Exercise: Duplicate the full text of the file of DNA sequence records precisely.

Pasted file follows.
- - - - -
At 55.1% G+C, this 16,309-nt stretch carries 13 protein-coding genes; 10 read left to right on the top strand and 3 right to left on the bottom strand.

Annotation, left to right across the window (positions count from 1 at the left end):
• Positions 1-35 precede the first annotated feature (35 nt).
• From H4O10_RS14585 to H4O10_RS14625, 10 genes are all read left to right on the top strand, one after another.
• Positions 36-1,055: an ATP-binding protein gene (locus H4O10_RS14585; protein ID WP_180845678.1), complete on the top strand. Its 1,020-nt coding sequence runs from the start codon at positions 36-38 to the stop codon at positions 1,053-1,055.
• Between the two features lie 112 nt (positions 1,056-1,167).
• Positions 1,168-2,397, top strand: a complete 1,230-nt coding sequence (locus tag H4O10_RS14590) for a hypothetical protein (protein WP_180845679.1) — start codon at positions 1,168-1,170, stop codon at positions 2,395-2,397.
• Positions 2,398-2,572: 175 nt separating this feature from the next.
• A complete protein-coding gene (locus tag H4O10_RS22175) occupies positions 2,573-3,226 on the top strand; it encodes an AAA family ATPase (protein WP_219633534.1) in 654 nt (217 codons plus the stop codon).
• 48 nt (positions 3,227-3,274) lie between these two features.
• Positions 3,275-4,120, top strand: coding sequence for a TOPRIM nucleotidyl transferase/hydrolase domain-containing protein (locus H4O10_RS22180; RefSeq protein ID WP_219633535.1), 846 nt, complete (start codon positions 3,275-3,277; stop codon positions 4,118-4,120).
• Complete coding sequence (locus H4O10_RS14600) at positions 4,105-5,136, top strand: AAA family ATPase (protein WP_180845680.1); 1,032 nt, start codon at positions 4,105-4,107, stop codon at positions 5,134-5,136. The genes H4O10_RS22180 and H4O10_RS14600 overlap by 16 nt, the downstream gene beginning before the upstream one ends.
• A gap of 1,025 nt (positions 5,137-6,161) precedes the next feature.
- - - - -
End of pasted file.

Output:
At 55.1% G+C, this 16,309-nt stretch carries 13 protein-coding genes; 10 read left to right on the top strand and 3 right to left on the bottom strand.

Annotation, left to right across the window (positions count from 1 at the left end):
• Positions 1-35 precede the first annotated feature (35 nt).
• From H4O10_RS14585 to H4O10_RS14625, 10 genes are all read left to right on the top strand, one after another.
• Positions 36-1,055: an ATP-binding protein gene (locus H4O10_RS14585; protein ID WP_180845678.1), complete on the top strand. Its 1,020-nt coding sequence runs from the start codon at positions 36-38 to the stop codon at positions 1,053-1,055.
• Between the two features lie 112 nt (positions 1,056-1,167).
• Positions 1,168-2,397, top strand: a complete 1,230-nt coding sequence (locus tag H4O10_RS14590) for a hypothetical protein (protein WP_180845679.1) — start codon at positions 1,168-1,170, stop codon at positions 2,395-2,397.
• Positions 2,398-2,572: 175 nt separating this feature from the next.
• A complete protein-coding gene (locus tag H4O10_RS22175) occupies positions 2,573-3,226 on the top strand; it encodes an AAA family ATPase (protein WP_219633534.1) in 654 nt (217 codons plus the stop codon).
• 48 nt (positions 3,227-3,274) lie between these two features.
• Positions 3,275-4,120, top strand: coding sequence for a TOPRIM nucleotidyl transferase/hydrolase domain-containing protein (locus H4O10_RS22180; RefSeq protein ID WP_219633535.1), 846 nt, complete (start codon positions 3,275-3,277; stop codon positions 4,118-4,120).
• Complete coding sequence (locus H4O10_RS14600) at positions 4,105-5,136, top strand: AAA family ATPase (protein WP_180845680.1); 1,032 nt, start codon at positions 4,105-4,107, stop codon at positions 5,134-5,136. The genes H4O10_RS22180 and H4O10_RS14600 overlap by 16 nt, the downstream gene beginning before the upstream one ends.
• A gap of 1,025 nt (positions 5,137-6,161) precedes the next feature.